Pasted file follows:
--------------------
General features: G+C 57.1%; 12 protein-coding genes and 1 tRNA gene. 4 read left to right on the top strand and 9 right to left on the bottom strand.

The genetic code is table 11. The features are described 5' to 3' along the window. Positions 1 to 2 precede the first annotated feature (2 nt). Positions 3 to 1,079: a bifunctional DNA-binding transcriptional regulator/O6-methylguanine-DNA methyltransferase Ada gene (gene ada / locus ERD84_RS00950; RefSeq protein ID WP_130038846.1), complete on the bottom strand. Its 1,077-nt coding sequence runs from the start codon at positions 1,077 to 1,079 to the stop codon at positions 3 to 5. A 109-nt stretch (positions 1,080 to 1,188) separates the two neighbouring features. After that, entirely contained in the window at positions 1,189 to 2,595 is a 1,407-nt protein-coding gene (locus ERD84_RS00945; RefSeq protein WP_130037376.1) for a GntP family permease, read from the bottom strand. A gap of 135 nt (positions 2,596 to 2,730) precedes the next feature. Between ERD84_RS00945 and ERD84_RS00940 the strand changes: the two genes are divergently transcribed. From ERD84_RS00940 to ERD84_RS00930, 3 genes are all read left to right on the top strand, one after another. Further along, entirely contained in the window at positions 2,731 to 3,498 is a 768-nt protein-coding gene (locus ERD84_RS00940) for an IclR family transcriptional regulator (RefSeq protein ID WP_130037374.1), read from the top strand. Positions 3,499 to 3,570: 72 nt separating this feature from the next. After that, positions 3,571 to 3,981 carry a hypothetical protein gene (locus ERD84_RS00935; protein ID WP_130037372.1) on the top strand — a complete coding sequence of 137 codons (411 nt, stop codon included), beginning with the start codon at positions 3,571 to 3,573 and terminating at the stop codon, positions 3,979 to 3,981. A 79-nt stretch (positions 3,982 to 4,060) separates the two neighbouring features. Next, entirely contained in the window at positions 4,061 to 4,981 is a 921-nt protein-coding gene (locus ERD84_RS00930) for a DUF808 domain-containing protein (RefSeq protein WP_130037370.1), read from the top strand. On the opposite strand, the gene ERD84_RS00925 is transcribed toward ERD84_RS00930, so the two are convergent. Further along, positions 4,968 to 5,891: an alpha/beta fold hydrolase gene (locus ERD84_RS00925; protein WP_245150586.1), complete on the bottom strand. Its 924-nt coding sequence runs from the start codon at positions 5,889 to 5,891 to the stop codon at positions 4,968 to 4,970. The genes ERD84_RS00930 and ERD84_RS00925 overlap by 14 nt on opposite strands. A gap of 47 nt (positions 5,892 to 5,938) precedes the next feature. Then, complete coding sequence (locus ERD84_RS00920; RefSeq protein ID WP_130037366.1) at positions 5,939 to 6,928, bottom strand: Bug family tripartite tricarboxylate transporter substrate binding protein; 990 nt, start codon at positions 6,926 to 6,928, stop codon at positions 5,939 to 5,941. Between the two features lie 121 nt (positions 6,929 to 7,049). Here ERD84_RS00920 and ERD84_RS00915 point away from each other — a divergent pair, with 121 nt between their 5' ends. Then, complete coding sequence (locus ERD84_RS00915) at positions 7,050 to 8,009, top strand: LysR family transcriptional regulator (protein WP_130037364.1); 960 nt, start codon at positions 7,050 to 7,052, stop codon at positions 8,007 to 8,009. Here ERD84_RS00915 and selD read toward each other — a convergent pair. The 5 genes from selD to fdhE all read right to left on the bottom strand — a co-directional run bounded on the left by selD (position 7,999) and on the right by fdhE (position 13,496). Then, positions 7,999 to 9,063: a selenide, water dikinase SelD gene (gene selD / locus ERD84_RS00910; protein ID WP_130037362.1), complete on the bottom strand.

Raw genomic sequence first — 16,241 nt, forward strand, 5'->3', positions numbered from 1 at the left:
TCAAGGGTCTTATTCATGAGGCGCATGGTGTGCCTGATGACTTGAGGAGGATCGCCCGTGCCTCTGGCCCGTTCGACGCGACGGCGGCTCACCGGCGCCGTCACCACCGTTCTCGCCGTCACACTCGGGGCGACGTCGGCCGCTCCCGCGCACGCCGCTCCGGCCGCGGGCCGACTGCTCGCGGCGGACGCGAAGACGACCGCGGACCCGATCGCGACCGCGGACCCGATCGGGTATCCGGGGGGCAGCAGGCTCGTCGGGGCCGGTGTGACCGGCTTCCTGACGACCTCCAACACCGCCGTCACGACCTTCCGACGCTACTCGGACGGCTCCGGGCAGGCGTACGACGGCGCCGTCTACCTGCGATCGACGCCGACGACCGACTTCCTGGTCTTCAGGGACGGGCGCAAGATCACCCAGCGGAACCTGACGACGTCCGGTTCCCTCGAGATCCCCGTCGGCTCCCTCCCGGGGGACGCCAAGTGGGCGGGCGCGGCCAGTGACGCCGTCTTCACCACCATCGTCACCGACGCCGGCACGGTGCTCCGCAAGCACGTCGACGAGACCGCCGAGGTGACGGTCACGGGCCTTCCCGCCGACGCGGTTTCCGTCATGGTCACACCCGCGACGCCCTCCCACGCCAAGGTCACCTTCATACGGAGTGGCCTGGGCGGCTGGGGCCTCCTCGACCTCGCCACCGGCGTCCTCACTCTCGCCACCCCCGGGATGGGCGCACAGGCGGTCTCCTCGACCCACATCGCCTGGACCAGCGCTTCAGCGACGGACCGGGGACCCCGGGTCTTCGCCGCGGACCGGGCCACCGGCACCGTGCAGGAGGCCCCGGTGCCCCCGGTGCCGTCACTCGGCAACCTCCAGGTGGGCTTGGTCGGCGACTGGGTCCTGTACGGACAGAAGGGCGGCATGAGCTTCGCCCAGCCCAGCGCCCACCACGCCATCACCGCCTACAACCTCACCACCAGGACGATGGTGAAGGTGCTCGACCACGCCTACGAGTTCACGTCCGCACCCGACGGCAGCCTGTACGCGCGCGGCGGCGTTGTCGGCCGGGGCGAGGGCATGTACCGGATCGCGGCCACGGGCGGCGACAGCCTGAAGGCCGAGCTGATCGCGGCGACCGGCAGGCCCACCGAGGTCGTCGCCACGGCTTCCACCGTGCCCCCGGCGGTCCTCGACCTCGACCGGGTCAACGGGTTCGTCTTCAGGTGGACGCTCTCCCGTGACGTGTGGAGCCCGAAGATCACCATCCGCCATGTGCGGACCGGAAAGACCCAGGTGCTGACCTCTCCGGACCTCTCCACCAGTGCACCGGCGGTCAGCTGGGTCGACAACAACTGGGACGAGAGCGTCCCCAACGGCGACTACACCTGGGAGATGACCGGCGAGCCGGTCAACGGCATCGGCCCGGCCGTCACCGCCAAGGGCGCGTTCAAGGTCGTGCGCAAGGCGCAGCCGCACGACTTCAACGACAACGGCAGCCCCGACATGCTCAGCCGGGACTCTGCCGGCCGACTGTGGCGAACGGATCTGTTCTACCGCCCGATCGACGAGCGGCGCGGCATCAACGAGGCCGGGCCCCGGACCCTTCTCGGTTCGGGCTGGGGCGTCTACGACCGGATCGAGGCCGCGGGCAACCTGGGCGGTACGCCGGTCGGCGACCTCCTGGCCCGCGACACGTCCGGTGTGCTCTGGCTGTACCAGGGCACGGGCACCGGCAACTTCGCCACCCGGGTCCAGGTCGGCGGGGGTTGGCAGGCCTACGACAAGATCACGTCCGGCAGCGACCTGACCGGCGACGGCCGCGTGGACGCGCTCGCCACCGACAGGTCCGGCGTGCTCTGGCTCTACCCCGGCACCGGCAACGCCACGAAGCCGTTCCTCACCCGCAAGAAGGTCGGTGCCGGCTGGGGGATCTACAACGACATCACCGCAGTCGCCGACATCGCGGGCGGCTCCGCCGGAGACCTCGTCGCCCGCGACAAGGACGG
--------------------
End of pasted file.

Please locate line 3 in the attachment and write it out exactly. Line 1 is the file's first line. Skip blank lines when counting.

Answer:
Raw genomic sequence first — 16,241 nt, forward strand, 5'->3', positions numbered from 1 at the left: